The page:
Project Practitioners > Negotiating with My Sponsor

Negotiating with My Sponsor

By Randy Englund

Upper management support is crucial for project success.  Their support in sponsoring projects, however, often falls short of what is necessary to ensure project success.  Why?  Is it ignorance, lack of knowledge about what's required, distaste for the role, too busy, unwilling...?  Well, maybe so, but a key ingredient is the ability of project managers to manage upwards and effectively negotiate with their sponsors. 

 

Pretend you are eavesdropping with a coach on a conversation between a sponsor and project manager.  Observe the good, the bad, and the ugly about what happens - or should happen - during negotiations. Appreciate how negotiating skills dramatically enhance the ability to obtain effective sponsorship and to sustain sponsorship support all the way through to project success.

 

Begin with a mindset that everything about a project is negotiable and that a project leader needs to be a skilled negotiator.  Define project success and establish desired outcomes. Review basic negotiation principles, including how to use the four basic forces in every negotiation:  power, information, timing, and approach.  Understand and use negotiating techniques as a means to move people from stalemate to solution.

 

Conversations between PMs and sponsors include scenarios that demonstrate:

 

· When to negotiate

· Necessary preparations

· Applying ten rules of negotiating

· Courage and fortitude to negotiate through difficult situations

· Creating effective alternatives for reaching successful agreements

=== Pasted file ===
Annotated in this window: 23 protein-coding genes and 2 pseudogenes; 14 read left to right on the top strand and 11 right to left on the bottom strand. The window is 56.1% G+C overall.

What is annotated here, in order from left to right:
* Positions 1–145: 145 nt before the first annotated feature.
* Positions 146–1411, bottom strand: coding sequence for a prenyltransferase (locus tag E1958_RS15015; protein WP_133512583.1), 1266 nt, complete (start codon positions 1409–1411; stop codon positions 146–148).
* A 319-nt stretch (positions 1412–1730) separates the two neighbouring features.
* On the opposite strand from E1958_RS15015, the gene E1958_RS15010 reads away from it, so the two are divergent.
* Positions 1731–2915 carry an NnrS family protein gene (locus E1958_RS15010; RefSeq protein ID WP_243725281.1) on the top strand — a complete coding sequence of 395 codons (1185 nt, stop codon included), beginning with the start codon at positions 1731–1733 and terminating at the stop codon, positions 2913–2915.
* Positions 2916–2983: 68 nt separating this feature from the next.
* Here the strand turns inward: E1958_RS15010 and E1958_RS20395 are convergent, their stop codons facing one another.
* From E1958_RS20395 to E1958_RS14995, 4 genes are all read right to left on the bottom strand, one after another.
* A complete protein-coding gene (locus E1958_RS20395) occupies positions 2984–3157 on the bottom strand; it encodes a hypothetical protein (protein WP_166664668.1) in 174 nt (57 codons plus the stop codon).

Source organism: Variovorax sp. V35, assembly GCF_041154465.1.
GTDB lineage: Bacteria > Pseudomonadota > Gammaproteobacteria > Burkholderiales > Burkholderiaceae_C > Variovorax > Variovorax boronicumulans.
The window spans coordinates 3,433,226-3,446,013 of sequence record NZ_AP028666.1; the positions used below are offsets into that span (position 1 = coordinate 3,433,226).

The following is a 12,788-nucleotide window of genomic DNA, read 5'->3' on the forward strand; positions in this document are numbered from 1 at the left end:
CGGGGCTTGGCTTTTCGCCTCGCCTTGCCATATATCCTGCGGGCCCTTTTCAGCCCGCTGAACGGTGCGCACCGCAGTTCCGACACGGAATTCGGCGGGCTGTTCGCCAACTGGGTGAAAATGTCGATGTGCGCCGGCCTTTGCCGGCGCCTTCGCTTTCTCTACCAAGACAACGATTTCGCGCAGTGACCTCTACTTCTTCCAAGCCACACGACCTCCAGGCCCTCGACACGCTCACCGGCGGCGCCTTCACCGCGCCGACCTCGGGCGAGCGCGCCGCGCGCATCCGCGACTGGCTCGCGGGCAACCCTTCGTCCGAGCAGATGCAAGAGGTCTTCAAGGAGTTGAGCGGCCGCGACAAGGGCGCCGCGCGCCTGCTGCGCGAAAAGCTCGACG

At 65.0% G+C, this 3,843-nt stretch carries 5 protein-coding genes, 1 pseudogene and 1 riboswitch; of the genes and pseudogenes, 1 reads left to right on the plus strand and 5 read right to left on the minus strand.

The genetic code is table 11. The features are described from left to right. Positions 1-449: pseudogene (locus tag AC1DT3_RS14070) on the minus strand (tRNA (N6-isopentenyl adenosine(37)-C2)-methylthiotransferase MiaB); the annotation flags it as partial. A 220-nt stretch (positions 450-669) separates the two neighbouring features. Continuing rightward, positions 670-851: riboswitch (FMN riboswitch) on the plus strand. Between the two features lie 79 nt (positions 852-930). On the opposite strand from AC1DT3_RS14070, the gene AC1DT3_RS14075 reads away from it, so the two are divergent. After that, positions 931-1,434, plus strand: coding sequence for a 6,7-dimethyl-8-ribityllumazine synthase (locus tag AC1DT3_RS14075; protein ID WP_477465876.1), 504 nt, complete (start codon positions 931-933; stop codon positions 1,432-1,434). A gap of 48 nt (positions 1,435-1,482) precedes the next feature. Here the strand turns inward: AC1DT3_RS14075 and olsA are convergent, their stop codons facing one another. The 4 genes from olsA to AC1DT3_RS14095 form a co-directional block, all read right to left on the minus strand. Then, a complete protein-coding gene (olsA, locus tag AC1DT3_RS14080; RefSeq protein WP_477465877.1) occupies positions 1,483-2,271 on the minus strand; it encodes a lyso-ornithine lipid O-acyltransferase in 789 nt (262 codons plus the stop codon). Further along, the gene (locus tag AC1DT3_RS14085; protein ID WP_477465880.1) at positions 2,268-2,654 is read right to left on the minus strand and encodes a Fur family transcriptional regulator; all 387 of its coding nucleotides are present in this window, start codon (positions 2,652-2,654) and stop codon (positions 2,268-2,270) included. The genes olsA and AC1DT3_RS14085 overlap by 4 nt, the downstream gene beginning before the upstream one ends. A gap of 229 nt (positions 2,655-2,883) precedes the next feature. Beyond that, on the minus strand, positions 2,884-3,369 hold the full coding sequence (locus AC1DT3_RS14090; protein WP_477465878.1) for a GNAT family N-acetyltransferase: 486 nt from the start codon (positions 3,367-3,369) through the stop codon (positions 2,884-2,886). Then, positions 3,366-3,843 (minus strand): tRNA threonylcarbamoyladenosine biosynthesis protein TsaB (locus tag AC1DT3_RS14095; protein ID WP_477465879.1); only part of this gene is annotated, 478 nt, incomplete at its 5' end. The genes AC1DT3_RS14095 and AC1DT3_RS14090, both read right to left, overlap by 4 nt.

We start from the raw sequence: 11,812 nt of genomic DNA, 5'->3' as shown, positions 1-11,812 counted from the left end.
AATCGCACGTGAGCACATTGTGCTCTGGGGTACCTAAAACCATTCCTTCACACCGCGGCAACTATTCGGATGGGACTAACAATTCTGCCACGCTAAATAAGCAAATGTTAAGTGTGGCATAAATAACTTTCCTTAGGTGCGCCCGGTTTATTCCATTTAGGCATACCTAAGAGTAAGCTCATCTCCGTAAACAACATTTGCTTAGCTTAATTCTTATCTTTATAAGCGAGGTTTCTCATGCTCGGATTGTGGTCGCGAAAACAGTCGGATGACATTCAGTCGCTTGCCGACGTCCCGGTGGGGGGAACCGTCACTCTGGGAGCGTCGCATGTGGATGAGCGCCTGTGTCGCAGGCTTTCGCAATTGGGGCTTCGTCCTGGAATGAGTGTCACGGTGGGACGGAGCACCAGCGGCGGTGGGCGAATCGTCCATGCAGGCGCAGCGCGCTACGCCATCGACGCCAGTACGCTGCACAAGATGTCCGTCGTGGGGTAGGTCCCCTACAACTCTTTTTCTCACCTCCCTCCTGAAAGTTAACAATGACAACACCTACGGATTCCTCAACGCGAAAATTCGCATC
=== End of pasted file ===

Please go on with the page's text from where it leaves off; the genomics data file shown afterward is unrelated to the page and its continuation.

· Moving people from ineffective positions to more cooperative and mutually beneficial approaches to issue resolution

· Dealing with project deadlines

· Developing acceptable concessions

· Skillfully using power, information, and timing in a negotiation

· Bringing a negotiation to a successful close

 

At the beginning of any endeavor is the ideal time to negotiate.  Before accepting a project assignment, ask many questions, such as:

 

·   Why are we doing this project?

·   What problem is this project solving?

·   How was this project selected—process, criteria?

·   What strategic goal does this project support?

·   Are we fully prepared to resource this project?

·   What constitutes project success?

 

When being asked to do the impossible, with no resources, and by tomorrow, the project is in trouble.  Most projects are not quite this bad…but come very close.  It is not acceptable to be set up for failure.  However, it may take a changed mindset—and courage—to engage in negotiations with upper management.  The beginning of a project is the time to negotiate all facets relating to that project.  Also make it clear that the intent is Creating an Environment for Successful Projects (Graham and Englund, 2004).

 

Negotiating is a fun and productive endeavor.  Closure occurs when a resolution of a problem is agreed upon, a new project with clear objectives and constraints is accepted by both sides, or commitments are achieved on courses of action. Creating the Project Office (Englund, Graham, and Dinsmore, 2003) is an example of a concerted effort to manage projects, programs, and portfolios across the organization.  This effort may be a massive change for the organization, required intense negotiations to adopt, adapt, and apply a change management process.

 

A Good Outcome